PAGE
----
Among the Eighteen Maha Puranas, ten are termed as Saiva Puranas, four Brahma Puranas, two Sakta Puranas and four Vaisnava Puranas as mentioned in the Kedara Khanda of Skanda Purana. The Saiva, Bhavisya, Markandeya, Linga, Varaha, Skanda, Matsya, Kurma, Vamana, Brahamanda are the ten Saiva Puranas Visnu, Bhagavata, Naradiya and Garuda are four Vaisnava Puranas whereas Brahma and Padma describe the glory of lord Brahma and hence are called the Brahma Puranas.
The Markandeya Purana is one of the oldest Puranas. It is a very popular and most important work of the Indian. tradition. This Purana has 137 chapters. A study of the treatise reveals three stages of its developments. Chapters 1 to 44 are represented as narrated by four wise birds living Vindhya Mountain. Chapters 45 to 80 nominally a dialogue between Jaimini and Dharma birds, but in reality the interlocutors are Markandeya and his pupil Kraustuki who starts the real discussion on the Puranic content s. Chapters 81 to 93 constitute the Durga saptasati or Devi Mahatmya, popularly known as Candi or Durga Saptasati . Presently, Durga saptasati is well recognized as a separate sacred text like Bhagavad Gita and it is being Chanted everyday by a number Hindus, i.e. the worshippers of Devi Durga. In order to satisfy the Supreme Goddess Durga the devotees used to chant the sacred verses of this holy text.
It is known that Devi Durga is the Divine Supreme Power. She is the mother who creates the world and all creatures. Sakti is symbolized as a women or the mother. In the Mahanirvana Tantra , Sakti has been addressed as Kill, Tarini, Durga, Sodasi, Bhuvanesvan, Dhumavati, Bagala, Bhairavi, Chinnamasta, Annapurna, Vagdevi, Kamalalaya and Siva. In the Saundaryalahari , Sakti has been called Aruna, Parvati, Candi, Uma, Bhavani, Sati, Samaya, besides Janani, Matr, Devi and Amba. In the Lalita Sahasranama, Sakti has been named as Kali, Karali, Kalavati, Kamala and Kalidarpaghni. These names have occurred due to their various functions, qualities and forms.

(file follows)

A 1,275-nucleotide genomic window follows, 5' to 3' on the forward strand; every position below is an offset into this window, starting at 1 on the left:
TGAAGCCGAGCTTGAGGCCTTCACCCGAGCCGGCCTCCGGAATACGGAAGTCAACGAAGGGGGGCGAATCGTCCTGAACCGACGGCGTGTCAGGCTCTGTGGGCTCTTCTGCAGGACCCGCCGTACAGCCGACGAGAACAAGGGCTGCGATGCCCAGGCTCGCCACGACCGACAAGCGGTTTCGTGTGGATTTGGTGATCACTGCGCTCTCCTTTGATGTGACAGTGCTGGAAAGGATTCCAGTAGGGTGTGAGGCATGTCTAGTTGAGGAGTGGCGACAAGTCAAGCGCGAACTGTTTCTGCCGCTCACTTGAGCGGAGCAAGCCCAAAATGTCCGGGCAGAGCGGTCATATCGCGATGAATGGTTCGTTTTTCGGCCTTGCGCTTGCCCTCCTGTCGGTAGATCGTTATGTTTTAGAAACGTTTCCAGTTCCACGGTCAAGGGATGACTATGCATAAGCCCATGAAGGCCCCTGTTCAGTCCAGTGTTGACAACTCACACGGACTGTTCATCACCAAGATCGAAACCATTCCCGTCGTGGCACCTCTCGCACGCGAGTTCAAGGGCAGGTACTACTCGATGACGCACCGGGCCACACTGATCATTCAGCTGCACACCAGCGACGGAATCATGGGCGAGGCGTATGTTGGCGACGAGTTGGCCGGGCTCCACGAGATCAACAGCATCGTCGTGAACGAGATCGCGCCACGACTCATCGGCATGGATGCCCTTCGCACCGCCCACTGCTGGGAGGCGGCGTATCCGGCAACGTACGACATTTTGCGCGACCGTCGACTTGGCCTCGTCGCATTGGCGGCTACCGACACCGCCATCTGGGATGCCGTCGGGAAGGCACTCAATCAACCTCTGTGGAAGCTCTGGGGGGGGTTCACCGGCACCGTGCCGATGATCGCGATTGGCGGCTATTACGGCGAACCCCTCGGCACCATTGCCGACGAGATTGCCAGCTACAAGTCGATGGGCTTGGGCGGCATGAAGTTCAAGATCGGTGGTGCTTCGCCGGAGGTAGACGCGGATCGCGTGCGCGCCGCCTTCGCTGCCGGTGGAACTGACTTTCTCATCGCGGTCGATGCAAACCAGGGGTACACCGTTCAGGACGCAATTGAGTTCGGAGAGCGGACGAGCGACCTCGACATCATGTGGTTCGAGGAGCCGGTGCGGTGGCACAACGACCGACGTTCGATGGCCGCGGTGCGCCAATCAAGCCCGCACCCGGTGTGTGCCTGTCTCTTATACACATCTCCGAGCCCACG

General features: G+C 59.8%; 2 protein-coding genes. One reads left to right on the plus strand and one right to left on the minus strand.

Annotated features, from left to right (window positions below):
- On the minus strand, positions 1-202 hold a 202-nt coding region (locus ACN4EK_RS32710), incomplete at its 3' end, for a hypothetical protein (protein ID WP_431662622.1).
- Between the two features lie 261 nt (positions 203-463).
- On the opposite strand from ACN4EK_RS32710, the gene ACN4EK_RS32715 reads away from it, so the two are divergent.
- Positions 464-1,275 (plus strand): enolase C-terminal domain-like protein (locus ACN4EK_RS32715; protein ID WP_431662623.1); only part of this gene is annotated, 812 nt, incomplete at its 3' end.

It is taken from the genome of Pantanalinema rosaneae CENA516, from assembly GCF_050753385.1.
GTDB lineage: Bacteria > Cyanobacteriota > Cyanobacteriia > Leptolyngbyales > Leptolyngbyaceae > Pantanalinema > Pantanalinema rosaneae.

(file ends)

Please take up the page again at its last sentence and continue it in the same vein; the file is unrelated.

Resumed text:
Lord Siva is commonly said to be the male principle and Sakti is the female principle. As a matter of fact they are neither male nor female, nor are they neuter. The person, who worships the wisdom (jnana) aspect of reality commonly called the male principle, is a Saiva and he worships the power aspects, or the female principle, is called a Sakta. When Lord Siva is worshipped, his consort is also worshipped, as these two are inseparable. For the same reason when Sakti is worshipped, Siva is also worshipped. Sakti is an imminent principle of Siva. Without Sakti, Siva is inactive. Devoid of Sakti, Siva would be insentient (jada) and, consequently, as good as dead (sava). Siva knows Himself only through His Sakti. But Sakti also depends upon Siva for its functioning. Both are essentially dependent upon each other. Sakti is symbolically represented as the spouse of Siva and hence she is the immanent principle of Siva.
The forms of Sakti are numerious. A number of them are classed as the Mahavidyas or Vidyas and the Nityas. The Tantrasara quotes two lists of Mahavidyas from the Malinivijaya and the Mundamala Tantra, of which the following ones giving ten names are very popular in eastern India (1) Mahakali, (2) Tara, (3) Sodasi, (4) Bhuvanesvari, (5) Chinnamasta, (6) Bhairavi, (7) Dhumavati, (8) Bagalamukhi, (9) Matangi, (10) Kamala. These ten Mahavidyas or Sakti s are worshipped in their respective yantras. The yantras of these ten Mahavidyas are also are very famous in the Tantric rirtual.
Kavaca of the Goddess (Devi)
Argala of the goddess (Devi)
Kilaka of the Goddess (Devi)
Text, Commentary and Translation
Threee Secrets of the goddess (Rahasya Trayam)
Sanskrit Sloka Index